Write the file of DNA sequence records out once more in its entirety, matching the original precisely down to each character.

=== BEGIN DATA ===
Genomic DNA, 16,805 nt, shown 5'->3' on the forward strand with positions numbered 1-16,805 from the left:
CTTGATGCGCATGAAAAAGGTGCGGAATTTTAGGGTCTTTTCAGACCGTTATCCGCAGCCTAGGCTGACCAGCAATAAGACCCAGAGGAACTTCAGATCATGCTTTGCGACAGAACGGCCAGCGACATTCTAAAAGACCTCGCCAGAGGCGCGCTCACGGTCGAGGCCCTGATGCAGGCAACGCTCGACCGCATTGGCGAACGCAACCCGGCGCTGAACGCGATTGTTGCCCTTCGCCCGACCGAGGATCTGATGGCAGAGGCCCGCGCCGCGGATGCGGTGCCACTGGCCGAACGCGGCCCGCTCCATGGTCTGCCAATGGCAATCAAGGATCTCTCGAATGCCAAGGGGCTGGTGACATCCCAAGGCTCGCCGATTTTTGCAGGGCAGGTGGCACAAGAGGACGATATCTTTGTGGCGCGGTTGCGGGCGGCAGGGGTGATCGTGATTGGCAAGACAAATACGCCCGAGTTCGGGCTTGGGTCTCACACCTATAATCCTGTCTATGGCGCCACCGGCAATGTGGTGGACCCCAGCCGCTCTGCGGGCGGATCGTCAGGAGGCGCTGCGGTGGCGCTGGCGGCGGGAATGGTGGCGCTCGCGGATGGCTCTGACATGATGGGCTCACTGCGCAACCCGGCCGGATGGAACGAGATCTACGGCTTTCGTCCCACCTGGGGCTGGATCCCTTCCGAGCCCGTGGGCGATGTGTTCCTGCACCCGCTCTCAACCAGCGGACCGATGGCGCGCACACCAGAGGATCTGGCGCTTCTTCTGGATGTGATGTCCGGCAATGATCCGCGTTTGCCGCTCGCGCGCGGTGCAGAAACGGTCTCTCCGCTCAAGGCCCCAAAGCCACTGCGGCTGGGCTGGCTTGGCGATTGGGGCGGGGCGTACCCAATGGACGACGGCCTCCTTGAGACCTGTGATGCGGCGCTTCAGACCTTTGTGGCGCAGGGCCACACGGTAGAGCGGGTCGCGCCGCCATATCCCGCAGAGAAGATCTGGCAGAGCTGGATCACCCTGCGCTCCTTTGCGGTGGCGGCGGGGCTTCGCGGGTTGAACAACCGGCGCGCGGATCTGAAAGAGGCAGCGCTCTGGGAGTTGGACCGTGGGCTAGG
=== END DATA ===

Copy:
Genomic DNA, 16,805 nt, shown 5'->3' on the forward strand with positions numbered 1-16,805 from the left:
CTTGATGCGCATGAAAAAGGTGCGGAATTTTAGGGTCTTTTCAGACCGTTATCCGCAGCCTAGGCTGACCAGCAATAAGACCCAGAGGAACTTCAGATCATGCTTTGCGACAGAACGGCCAGCGACATTCTAAAAGACCTCGCCAGAGGCGCGCTCACGGTCGAGGCCCTGATGCAGGCAACGCTCGACCGCATTGGCGAACGCAACCCGGCGCTGAACGCGATTGTTGCCCTTCGCCCGACCGAGGATCTGATGGCAGAGGCCCGCGCCGCGGATGCGGTGCCACTGGCCGAACGCGGCCCGCTCCATGGTCTGCCAATGGCAATCAAGGATCTCTCGAATGCCAAGGGGCTGGTGACATCCCAAGGCTCGCCGATTTTTGCAGGGCAGGTGGCACAAGAGGACGATATCTTTGTGGCGCGGTTGCGGGCGGCAGGGGTGATCGTGATTGGCAAGACAAATACGCCCGAGTTCGGGCTTGGGTCTCACACCTATAATCCTGTCTATGGCGCCACCGGCAATGTGGTGGACCCCAGCCGCTCTGCGGGCGGATCGTCAGGAGGCGCTGCGGTGGCGCTGGCGGCGGGAATGGTGGCGCTCGCGGATGGCTCTGACATGATGGGCTCACTGCGCAACCCGGCCGGATGGAACGAGATCTACGGCTTTCGTCCCACCTGGGGCTGGATCCCTTCCGAGCCCGTGGGCGATGTGTTCCTGCACCCGCTCTCAACCAGCGGACCGATGGCGCGCACACCAGAGGATCTGGCGCTTCTTCTGGATGTGATGTCCGGCAATGATCCGCGTTTGCCGCTCGCGCGCGGTGCAGAAACGGTCTCTCCGCTCAAGGCCCCAAAGCCACTGCGGCTGGGCTGGCTTGGCGATTGGGGCGGGGCGTACCCAATGGACGACGGCCTCCTTGAGACCTGTGATGCGGCGCTTCAGACCTTTGTGGCGCAGGGCCACACGGTAGAGCGGGTCGCGCCGCCATATCCCGCAGAGAAGATCTGGCAGAGCTGGATCACCCTGCGCTCCTTTGCGGTGGCGGCGGGGCTTCGCGGGTTGAACAACCGGCGCGCGGATCTGAAAGAGGCAGCGCTCTGGGAGTTGGACCGTGGGCTAGG